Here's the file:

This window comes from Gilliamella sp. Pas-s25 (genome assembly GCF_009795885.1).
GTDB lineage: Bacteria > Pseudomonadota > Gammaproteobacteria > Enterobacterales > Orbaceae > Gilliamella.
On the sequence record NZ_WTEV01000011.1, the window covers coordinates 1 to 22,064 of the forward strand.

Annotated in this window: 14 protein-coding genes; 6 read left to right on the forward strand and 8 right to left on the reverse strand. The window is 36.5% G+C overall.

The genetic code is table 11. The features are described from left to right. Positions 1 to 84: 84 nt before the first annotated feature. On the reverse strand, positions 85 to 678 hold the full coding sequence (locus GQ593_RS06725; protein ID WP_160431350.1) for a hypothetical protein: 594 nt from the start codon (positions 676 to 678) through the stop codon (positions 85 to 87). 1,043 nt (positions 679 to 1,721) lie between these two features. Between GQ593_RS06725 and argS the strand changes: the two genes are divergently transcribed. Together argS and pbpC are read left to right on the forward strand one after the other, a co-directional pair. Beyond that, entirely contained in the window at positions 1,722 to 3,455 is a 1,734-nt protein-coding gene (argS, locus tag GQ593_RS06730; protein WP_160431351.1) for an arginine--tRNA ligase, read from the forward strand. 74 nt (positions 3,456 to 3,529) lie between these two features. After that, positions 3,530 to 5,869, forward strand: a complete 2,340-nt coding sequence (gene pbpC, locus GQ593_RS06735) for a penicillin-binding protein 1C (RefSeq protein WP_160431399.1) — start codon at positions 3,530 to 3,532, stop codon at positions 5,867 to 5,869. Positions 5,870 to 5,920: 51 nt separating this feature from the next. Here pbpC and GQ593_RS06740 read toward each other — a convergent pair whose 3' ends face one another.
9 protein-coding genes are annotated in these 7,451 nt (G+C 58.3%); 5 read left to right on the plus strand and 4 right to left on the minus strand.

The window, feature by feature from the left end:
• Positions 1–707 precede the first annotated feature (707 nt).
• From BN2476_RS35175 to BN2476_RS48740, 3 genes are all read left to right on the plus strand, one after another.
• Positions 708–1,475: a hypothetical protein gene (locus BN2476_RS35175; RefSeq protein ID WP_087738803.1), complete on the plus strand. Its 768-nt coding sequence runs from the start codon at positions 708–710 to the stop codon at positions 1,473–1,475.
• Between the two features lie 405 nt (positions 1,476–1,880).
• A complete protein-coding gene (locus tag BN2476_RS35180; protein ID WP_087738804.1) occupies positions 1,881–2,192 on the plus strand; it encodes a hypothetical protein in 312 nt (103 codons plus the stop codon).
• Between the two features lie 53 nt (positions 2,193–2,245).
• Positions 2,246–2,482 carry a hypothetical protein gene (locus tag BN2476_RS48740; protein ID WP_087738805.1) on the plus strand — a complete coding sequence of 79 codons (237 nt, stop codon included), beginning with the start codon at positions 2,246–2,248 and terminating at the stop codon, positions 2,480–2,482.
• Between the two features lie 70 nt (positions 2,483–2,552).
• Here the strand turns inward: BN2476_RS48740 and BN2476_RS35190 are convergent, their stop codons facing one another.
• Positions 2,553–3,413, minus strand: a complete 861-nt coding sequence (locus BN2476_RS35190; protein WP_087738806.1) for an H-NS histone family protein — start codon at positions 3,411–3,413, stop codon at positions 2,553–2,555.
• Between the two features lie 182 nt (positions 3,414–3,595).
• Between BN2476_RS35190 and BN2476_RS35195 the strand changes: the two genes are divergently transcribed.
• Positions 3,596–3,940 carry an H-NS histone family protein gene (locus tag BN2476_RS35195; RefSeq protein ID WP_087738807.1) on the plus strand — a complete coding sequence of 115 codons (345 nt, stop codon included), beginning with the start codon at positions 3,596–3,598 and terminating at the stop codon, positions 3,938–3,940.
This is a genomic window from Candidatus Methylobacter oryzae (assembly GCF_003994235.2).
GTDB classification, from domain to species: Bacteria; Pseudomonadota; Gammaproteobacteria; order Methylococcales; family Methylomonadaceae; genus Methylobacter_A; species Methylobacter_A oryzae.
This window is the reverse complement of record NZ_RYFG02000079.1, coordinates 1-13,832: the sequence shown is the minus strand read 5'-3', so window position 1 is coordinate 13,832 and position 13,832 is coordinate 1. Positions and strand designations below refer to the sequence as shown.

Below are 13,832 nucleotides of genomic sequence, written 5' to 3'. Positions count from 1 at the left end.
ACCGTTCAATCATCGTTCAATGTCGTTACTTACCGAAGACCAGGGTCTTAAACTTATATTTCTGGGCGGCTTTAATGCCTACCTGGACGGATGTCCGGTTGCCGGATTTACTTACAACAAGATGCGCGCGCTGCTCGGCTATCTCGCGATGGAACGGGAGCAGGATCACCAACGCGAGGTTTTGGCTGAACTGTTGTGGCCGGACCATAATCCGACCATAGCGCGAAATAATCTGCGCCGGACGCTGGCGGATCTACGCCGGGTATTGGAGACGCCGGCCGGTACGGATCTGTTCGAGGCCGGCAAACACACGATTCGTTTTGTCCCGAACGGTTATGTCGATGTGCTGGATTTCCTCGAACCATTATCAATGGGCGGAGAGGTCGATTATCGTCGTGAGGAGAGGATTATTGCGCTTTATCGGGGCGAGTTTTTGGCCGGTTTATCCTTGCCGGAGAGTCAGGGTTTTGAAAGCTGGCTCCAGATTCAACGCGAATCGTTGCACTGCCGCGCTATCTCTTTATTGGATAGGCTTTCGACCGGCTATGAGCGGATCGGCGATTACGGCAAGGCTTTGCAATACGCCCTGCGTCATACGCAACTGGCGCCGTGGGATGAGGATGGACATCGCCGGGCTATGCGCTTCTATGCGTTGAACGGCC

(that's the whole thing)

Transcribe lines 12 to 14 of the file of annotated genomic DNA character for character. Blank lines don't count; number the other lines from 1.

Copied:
• A complete protein-coding gene (locus tag BN2476_RS35180; protein ID WP_087738804.1) occupies positions 1,881–2,192 on the plus strand; it encodes a hypothetical protein in 312 nt (103 codons plus the stop codon).
• Between the two features lie 53 nt (positions 2,193–2,245).
• Positions 2,246–2,482 carry a hypothetical protein gene (locus tag BN2476_RS48740; protein ID WP_087738805.1) on the plus strand — a complete coding sequence of 79 codons (237 nt, stop codon included), beginning with the start codon at positions 2,246–2,248 and terminating at the stop codon, positions 2,480–2,482.